There are a few little syntactic problems with this code but overall it's not far off and it'll be a useful way into distinguishing between synthesisable and non-synthesisable - which really isn't what you are expecting!
1) The port map
port(therm : inout std_logic_vector(6 downto 0); -- thermometer code
bin : out std_logic_vector(2 downto 0); -- binary code
i : integer range 0 to 7);
Points to note here:
bin have both a mode and a type;
i has only a type. As
bin is only a copy of
i you don't really need both in the port list. You can declare
i internally as a signal, or even in the process as a variable.
bin represents an Unsigned number. So good style is to make it Unsigned; or even Integer, and convey more of the design intent to the reader. Both of these are perfectly synthesizable. Integer may give you a 32-bit integer, so make it
bin : out natural range 0 to 7; and you will get a 3 bit unsigned integer! The lesson here is that if you're doing lots of unnecessary type conversions, STOP: think, and you will find a way to use the type system instead of fight it.
therm has been declared "
inout" but it is really an input to the process. (The fact that you are modifying it internally is an implementation detail, you REALLY don't want to expose the modified version to the outside world!) In fact, "
inout" really doesn't do what you think it does. Its real purpose is only for data buses and similar, where you communicate both ways on the same signal. If you use it as you are, then whatever drives the original value on
therm will still drive
therm, and your modified values will conflict with that to produce "
X", i.e. unknown value (Or in real hardware, possibly overheat and burn out!).
bin Unsigned or a subtype of Natural, and make
therm an input.
2) You need a local copy of
therm you can modify. Declare it locally as a signal.
architecture behavioral_g of therm2bin_g is
therm_int : std_logic_vector(6 downto 0);
i needs to be declared locally too. It could be a signal too, but let's make it a variable in the process instead.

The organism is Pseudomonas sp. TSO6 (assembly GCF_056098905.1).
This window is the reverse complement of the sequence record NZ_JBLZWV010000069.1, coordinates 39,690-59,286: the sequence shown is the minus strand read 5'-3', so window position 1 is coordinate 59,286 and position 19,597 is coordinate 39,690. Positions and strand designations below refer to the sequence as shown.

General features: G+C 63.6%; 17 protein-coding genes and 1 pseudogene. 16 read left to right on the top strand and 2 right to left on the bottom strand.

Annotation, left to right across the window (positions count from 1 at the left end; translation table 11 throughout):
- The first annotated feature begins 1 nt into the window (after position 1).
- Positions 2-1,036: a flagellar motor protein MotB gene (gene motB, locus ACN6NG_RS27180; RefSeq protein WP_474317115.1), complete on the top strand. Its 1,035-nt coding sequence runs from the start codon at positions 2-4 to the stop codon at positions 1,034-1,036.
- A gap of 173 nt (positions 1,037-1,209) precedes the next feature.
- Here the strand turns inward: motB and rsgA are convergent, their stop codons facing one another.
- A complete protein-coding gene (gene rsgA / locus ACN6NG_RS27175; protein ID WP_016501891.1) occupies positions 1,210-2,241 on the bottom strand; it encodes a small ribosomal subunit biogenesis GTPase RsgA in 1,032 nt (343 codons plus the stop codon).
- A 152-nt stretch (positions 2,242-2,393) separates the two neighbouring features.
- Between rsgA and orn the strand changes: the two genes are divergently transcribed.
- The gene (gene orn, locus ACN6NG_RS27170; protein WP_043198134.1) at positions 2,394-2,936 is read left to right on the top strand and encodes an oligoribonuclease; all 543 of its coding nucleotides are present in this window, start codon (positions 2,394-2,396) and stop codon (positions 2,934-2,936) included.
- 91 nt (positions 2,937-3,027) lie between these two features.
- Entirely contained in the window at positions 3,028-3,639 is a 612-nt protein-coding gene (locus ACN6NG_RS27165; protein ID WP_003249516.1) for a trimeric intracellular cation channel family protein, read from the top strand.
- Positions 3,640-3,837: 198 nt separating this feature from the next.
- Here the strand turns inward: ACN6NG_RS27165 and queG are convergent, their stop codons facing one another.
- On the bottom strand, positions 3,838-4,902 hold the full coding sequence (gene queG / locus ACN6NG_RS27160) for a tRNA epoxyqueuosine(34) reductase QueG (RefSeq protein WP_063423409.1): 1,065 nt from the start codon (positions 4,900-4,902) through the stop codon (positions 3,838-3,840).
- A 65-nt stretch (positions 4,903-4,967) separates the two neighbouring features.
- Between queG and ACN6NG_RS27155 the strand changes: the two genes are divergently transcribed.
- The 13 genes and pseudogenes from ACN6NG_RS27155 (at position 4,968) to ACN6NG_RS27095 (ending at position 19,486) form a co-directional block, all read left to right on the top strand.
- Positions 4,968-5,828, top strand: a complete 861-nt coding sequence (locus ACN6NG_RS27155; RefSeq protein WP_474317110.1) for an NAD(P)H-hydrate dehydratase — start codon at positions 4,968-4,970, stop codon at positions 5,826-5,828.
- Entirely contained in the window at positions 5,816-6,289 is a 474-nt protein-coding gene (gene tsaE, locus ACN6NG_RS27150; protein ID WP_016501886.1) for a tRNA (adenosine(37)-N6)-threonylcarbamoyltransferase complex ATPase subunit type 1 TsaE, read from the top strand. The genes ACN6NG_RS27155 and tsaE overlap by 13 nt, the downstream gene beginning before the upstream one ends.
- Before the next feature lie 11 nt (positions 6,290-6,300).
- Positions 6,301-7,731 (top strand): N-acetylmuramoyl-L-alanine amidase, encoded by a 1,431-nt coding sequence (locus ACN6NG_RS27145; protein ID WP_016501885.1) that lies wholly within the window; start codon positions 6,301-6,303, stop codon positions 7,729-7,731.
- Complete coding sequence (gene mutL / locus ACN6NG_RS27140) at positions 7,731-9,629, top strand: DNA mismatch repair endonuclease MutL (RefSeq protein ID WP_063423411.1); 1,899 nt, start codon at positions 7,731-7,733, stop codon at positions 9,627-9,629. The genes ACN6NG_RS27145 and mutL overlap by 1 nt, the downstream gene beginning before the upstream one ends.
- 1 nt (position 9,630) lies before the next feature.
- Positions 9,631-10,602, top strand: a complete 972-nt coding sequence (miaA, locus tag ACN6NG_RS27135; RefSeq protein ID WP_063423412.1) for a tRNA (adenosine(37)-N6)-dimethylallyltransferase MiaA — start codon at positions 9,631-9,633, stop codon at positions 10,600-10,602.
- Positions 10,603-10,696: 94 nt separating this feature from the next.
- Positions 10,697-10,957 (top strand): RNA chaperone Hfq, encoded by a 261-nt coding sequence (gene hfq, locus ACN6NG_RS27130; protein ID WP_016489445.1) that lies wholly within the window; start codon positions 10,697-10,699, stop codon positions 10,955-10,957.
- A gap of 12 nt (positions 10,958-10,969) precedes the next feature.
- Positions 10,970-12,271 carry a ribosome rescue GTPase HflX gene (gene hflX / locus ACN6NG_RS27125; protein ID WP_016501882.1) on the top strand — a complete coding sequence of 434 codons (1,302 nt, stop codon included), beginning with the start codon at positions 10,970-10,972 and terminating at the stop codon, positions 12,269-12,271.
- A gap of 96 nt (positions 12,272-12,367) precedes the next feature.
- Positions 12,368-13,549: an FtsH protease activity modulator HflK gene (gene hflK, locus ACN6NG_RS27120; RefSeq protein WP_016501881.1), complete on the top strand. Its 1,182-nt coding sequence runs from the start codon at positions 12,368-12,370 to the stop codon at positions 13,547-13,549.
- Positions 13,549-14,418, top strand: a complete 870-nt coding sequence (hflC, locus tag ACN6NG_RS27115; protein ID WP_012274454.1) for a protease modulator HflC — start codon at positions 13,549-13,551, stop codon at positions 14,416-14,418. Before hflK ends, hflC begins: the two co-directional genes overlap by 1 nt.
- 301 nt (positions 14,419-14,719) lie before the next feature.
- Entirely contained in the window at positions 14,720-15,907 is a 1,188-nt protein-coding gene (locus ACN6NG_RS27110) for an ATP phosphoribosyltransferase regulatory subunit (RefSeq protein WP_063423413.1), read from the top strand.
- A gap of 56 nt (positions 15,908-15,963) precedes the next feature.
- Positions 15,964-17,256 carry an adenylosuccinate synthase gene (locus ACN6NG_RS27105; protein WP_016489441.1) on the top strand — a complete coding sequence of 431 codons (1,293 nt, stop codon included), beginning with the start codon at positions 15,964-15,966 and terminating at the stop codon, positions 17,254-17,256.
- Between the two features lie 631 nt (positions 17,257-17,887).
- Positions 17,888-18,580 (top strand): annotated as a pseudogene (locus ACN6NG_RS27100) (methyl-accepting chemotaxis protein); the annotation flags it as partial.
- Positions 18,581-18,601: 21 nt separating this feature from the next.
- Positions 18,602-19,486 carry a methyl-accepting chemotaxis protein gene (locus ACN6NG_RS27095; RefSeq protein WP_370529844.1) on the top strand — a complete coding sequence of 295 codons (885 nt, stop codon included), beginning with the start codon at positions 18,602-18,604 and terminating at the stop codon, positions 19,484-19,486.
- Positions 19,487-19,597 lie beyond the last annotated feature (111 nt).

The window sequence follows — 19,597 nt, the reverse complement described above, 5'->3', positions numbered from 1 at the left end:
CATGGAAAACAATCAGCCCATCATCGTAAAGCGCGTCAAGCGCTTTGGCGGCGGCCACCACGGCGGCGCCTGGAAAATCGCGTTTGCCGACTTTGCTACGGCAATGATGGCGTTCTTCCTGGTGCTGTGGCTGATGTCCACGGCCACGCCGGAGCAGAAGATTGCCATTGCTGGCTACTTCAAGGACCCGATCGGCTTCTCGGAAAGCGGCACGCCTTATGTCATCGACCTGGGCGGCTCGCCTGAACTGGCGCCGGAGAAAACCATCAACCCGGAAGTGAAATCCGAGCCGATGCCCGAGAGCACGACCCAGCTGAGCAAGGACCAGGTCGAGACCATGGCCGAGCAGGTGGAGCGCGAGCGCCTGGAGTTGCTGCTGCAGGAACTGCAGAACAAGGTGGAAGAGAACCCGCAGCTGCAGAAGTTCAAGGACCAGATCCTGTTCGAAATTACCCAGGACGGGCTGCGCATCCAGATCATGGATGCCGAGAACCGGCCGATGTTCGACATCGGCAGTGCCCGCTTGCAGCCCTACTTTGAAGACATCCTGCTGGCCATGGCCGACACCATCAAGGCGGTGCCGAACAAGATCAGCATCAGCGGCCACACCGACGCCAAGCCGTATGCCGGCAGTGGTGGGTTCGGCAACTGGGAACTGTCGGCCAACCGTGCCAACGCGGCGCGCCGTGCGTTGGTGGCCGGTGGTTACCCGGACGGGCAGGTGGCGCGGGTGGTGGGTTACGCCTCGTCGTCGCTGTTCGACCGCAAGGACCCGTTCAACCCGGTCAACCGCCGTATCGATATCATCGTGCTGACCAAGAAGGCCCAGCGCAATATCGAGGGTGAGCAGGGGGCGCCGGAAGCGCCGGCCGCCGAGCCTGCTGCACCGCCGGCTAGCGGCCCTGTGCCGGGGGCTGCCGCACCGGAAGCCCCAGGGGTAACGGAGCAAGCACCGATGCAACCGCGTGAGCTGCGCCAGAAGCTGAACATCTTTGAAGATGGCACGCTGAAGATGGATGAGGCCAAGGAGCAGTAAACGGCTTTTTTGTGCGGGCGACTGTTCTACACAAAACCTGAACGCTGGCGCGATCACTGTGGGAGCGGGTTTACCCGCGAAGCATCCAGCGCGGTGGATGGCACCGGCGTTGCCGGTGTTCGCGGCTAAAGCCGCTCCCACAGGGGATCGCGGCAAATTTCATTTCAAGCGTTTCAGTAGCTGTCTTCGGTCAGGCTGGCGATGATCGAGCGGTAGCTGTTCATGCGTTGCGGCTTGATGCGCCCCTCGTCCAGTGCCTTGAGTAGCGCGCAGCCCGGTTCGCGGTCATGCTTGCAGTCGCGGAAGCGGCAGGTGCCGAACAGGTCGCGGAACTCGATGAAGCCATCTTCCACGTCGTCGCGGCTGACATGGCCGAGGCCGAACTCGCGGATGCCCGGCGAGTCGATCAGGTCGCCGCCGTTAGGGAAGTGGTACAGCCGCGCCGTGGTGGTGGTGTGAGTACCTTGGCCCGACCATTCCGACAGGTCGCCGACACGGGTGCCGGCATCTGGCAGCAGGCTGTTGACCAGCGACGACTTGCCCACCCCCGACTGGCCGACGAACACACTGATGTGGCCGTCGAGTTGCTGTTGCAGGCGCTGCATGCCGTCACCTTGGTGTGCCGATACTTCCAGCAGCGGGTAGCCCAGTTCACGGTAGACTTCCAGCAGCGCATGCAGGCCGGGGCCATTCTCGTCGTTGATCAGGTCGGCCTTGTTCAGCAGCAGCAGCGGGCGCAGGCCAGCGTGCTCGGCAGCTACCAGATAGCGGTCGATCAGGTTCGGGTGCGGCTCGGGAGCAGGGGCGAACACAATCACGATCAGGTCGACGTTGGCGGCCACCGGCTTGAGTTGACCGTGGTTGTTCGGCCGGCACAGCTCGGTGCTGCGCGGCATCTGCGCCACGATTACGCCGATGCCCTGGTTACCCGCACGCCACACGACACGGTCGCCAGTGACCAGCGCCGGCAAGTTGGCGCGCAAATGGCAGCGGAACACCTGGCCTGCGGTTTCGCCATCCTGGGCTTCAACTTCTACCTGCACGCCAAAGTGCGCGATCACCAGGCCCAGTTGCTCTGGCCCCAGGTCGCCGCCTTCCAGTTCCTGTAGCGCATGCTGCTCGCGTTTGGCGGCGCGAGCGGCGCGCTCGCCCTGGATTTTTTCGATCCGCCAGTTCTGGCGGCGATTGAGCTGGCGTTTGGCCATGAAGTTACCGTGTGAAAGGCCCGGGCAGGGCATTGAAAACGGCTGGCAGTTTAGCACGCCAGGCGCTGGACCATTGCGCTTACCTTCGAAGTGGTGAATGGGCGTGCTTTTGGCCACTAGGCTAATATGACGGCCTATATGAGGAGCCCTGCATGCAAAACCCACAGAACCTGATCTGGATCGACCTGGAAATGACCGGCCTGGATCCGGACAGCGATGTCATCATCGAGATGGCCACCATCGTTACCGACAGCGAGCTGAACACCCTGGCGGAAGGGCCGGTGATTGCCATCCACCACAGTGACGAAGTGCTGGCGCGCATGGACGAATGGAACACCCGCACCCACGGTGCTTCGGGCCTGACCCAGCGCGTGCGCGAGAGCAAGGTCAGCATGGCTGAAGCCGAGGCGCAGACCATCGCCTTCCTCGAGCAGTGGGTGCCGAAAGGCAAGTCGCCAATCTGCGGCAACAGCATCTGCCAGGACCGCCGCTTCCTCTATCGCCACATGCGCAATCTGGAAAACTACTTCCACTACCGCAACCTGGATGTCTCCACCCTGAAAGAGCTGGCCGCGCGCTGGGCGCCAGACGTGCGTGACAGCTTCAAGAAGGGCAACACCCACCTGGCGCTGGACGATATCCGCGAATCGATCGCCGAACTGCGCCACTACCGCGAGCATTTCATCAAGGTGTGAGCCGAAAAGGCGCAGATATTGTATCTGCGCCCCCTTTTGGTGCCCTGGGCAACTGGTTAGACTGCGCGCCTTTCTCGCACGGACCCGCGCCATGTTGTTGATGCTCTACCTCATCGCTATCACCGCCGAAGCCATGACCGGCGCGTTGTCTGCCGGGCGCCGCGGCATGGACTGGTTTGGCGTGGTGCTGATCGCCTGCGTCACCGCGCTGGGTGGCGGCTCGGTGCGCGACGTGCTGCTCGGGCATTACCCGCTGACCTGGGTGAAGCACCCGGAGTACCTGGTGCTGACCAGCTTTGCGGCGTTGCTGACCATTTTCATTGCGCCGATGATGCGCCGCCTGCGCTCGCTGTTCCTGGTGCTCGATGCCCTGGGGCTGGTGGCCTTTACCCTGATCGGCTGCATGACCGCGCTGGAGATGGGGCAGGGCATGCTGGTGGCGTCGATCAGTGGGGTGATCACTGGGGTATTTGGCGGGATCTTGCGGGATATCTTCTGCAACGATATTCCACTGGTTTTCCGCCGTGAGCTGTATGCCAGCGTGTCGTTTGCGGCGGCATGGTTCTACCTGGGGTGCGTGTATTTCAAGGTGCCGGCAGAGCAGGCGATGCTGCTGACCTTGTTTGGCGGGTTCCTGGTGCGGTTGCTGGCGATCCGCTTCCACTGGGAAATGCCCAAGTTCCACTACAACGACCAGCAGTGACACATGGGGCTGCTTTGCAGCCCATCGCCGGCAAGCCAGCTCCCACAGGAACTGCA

golden : process(therm)
variable i : integer := 0;
-- yes, it is important to initialise it!
3) The loop.
First we need to copy the input into the internal signal, then we can modify it in the loop.
therm_int <= therm;
while (therm_int /= "00000000") loop
therm_int <= therm_int srl 1;
i := i + 1;
To simplify it, you could make therm_int unsigned, and write
while therm_int /= 0 loop (losing the silly C-style parentheses in the process)
There is another problem here. Think of a process as like a little program in C (but without some of C's stupider "features") - variables work rather as you expect - BUT - signals are essentially designed for inter-process communication in a parallel processing system. If you think in C terms, the closest equivalent is a pipe opened on stdout and looped back into stdin! You can write to a pipe but nothing happens until you flush it...
In VHDL, the flush will only happen when the process suspends itself. As written, it cannot suspend itself until the loop ends and it reaches "
end process". And it cannot end the loop until "
therm_int = 0". And it cannot change the value seen on
therm_int until it suspends ... this is an infinite loop.
To understand why VHDL signals work this way, see this Q&A
The simplest way round this is to make
therm_int another process variable and use variable assignment
:= instead of signal assignment
<= for it.
And now it should work.
But what isn't synthesisable about it?
Only this: You used a
while loop instead of a
Think about that for a moment: you cannot generally predict how many cycles a
while loop will take. For synthesis, that means you have to generate an unknowable quantity of hardware!
But you could place an upper bound on the iterations, and generate hardware to cater for that upper bound. In fact a
for loop is automatically bounded, and synthesis tools can handle that.
So write the loop as
therm_int <= therm;
for j in therm_int'range loop
if therm_int /= 0 then
therm_int := therm_int srl 1;
i := i + 1;
and synthesise it.
for j in therm_int'range loop; why j? Well we don't want to hide your
And note that
therm_int'range automatically equates to
(6 downto 0) or however you declared
therm_int. This bombproofs your code against changes to the size of
therm_int or accidental buffer overflows. It's one little example of what I meant by using the type system instead of fighting it.
While we're at it, let's eliminate the shift, which is unnecessary!
for j in therm_int'reverse_range loop
if therm_int (j) = '1' then
i := j; -- last assignment is most significant '1' bit
As written, this will synthesise to generate enough hardware to implement the task in a single clock cycle. In general, that would lead to rather slow clock cycles, and you would want to ration the work (perhaps a single loop iteration per clock). But that's another story...